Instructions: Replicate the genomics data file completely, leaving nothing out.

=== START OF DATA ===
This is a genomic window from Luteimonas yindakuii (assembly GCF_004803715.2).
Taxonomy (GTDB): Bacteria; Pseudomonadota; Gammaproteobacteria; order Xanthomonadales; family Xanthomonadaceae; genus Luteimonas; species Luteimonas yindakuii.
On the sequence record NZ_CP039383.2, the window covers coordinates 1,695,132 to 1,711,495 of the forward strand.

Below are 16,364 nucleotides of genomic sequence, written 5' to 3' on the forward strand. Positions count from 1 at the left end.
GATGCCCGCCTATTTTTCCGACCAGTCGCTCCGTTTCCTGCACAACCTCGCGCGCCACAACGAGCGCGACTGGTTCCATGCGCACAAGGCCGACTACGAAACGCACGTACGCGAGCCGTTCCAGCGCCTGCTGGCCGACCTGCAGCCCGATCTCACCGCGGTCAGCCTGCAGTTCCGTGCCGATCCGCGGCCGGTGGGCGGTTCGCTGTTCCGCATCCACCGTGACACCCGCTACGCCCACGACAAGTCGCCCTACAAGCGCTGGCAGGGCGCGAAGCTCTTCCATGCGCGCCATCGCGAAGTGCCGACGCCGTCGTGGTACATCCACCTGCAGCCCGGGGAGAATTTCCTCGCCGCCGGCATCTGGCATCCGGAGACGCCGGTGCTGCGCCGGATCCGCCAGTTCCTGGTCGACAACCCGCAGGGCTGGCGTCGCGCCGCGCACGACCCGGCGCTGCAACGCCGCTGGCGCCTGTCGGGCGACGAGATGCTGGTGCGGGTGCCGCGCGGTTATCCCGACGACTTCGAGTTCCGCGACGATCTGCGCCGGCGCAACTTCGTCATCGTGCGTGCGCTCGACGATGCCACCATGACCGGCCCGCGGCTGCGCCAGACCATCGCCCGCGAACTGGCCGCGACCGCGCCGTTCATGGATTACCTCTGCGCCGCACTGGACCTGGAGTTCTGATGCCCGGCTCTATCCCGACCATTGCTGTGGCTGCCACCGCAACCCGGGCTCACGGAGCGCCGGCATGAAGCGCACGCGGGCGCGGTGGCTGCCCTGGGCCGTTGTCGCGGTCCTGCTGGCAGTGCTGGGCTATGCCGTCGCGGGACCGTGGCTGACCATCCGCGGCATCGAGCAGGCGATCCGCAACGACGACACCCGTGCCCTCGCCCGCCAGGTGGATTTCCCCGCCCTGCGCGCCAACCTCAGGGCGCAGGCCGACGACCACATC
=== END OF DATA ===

This is a genomic window from Luteimonas yindakuii (assembly GCF_004803715.2).
Taxonomy (GTDB): Bacteria; Pseudomonadota; Gammaproteobacteria; order Xanthomonadales; family Xanthomonadaceae; genus Luteimonas; species Luteimonas yindakuii.
On the sequence record NZ_CP039383.2, the window covers coordinates 1,695,132 to 1,711,495 of the forward strand.

Below are 16,364 nucleotides of genomic sequence, written 5' to 3' on the forward strand. Positions count from 1 at the left end.
GATGCCCGCCTATTTTTCCGACCAGTCGCTCCGTTTCCTGCACAACCTCGCGCGCCACAACGAGCGCGACTGGTTCCATGCGCACAAGGCCGACTACGAAACGCACGTACGCGAGCCGTTCCAGCGCCTGCTGGCCGACCTGCAGCCCGATCTCACCGCGGTCAGCCTGCAGTTCCGTGCCGATCCGCGGCCGGTGGGCGGTTCGCTGTTCCGCATCCACCGTGACACCCGCTACGCCCACGACAAGTCGCCCTACAAGCGCTGGCAGGGCGCGAAGCTCTTCCATGCGCGCCATCGCGAAGTGCCGACGCCGTCGTGGTACATCCACCTGCAGCCCGGGGAGAATTTCCTCGCCGCCGGCATCTGGCATCCGGAGACGCCGGTGCTGCGCCGGATCCGCCAGTTCCTGGTCGACAACCCGCAGGGCTGGCGTCGCGCCGCGCACGACCCGGCGCTGCAACGCCGCTGGCGCCTGTCGGGCGACGAGATGCTGGTGCGGGTGCCGCGCGGTTATCCCGACGACTTCGAGTTCCGCGACGATCTGCGCCGGCGCAACTTCGTCATCGTGCGTGCGCTCGACGATGCCACCATGACCGGCCCGCGGCTGCGCCAGACCATCGCCCGCGAACTGGCCGCGACCGCGCCGTTCATGGATTACCTCTGCGCCGCACTGGACCTGGAGTTCTGATGCCCGGCTCTATCCCGACCATTGCTGTGGCTGCCACCGCAACCCGGGCTCACGGAGCGCCGGCATGAAGCGCACGCGGGCGCGGTGGCTGCCCTGGGCCGTTGTCGCGGTCCTGCTGGCAGTGCTGGGCTATGCCGTCGCGGGACCGTGGCTGACCATCCGCGGCATCGAGCAGGCGATCCGCAACGACGACACCCGTGCCCTCGCCCGCCAGGTGGATTTCCCCGCCCTGCGCGCCAACCTCAGGGCGCAGGCCGACGACCACATC